Inspired by Sweden’s recent ’roundabout dogs’ craze, Vilks composed a series of sketches portraying the Muslim prophet Muhammad as just such a creature.
The well-known artist took his pictures to galleries in Värmland and Bohuslän. However, both refused to show the drawings on the grounds that the security risk was too great.
But now two groups – the Secular Muslims in Sweden (SEMUS) network and the magazine Minaret – have taken a joint decision to exhibit the sketches.
“This will take place at an established musical and cultural venue in Stockholm. Negotiations are underway and I think it will be ready at the beginning of next week,” SEMUS spokesman Hooman Anvari told news agency TT.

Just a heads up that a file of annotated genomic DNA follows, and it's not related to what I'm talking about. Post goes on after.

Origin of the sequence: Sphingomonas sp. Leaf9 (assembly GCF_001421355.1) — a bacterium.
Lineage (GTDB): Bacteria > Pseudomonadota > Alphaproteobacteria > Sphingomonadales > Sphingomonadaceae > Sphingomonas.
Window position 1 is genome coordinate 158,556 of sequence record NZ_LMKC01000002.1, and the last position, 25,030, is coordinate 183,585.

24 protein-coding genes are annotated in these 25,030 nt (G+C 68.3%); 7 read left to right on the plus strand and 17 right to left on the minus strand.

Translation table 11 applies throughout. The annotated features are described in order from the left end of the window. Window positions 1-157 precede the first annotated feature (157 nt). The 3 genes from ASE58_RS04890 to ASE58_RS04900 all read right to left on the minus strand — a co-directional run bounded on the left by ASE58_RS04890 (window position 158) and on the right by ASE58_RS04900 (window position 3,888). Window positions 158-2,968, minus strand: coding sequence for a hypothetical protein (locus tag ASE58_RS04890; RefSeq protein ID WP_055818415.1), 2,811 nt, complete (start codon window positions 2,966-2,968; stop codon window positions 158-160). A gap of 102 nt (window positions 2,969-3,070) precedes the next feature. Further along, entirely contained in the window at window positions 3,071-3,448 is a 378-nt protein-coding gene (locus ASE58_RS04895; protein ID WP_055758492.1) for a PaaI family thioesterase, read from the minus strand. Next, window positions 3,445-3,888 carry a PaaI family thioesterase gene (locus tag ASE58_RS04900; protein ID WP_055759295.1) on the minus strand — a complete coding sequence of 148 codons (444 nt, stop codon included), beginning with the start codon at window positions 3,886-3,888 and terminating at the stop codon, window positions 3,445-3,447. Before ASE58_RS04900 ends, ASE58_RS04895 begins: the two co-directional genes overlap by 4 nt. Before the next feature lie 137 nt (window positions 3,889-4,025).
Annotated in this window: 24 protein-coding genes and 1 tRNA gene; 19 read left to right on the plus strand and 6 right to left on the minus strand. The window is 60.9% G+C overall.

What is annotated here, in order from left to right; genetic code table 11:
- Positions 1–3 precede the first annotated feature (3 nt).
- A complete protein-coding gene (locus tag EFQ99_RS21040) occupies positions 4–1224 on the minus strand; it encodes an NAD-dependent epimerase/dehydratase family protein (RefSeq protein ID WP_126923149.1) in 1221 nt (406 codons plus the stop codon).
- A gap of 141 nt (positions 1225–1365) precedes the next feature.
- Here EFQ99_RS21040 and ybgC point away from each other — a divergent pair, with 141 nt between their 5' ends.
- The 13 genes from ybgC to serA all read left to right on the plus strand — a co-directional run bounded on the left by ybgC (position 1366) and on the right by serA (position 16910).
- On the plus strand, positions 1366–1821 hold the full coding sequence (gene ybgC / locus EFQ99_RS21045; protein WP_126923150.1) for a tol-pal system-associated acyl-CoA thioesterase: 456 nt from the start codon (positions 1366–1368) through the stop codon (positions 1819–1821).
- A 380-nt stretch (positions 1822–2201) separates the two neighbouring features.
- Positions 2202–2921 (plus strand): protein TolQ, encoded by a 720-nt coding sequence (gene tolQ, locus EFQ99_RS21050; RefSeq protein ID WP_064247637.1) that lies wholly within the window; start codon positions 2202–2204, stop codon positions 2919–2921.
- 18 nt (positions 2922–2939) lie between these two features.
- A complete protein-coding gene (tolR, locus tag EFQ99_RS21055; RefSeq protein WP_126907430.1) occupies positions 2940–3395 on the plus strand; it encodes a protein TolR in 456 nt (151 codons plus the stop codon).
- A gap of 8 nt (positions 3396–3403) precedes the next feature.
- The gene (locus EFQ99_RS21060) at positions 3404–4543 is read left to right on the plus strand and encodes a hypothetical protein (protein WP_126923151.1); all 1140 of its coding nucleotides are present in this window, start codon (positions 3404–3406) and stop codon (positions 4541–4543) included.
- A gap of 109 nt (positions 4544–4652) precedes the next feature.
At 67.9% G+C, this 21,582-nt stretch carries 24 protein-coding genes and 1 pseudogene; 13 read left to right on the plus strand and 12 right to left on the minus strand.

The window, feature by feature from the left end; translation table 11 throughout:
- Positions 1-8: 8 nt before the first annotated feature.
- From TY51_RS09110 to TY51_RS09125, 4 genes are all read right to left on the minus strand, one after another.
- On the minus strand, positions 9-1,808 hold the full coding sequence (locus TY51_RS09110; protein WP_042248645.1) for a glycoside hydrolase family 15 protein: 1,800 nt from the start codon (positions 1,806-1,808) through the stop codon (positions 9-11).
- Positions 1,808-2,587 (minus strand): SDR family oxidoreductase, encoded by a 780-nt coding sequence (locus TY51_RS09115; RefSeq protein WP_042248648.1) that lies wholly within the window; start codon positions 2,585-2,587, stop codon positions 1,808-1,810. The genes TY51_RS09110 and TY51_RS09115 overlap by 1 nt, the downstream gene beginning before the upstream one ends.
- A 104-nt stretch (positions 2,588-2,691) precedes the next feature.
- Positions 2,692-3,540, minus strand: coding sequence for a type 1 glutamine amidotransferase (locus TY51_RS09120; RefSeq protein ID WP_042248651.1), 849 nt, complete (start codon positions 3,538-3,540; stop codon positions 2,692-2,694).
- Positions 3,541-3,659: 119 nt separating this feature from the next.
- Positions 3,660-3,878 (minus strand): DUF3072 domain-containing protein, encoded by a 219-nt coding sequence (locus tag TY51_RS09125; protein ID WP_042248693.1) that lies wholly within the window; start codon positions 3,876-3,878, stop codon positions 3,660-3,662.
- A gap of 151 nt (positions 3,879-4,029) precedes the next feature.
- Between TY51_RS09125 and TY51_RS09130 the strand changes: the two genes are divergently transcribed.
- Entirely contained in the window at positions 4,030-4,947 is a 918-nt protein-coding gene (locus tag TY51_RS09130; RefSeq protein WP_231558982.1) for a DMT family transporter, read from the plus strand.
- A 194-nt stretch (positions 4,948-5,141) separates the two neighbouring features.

Anvari believes that there is a very good chance that the exhibition will go ahead as planned.
“Partly because there’s a public interest in generating a nuanced discussion on this issue and partly because Lars Vilks has agreed to participate,” he said.
While he himself considers the drawings to be tasteless, Anvari is adamant that they should be put on display.
“Our intention is to create a nuanced debate around freedom of speech, religious freedom and democracy. These issues tend to cause polarization if they are not tackled in the right way,” he said.
On August 23rd Minaret and SEMUS made it clear in a joint statement that they no longer had any interest in organizing an exhibition of Lars Vilks’ work.
Minaret said they had only ever been interested in dialogue and that an exhibition in their name was out of the question.
SEMUS elected to pull the plug on the exhibition after Vilks published a picture on his blog that was “undeniably anti-Semitic”.
“In view of Vilks’ anti-Semitic caricature, SEMUS has now decided to immediately stop the exhibition,” the organization said.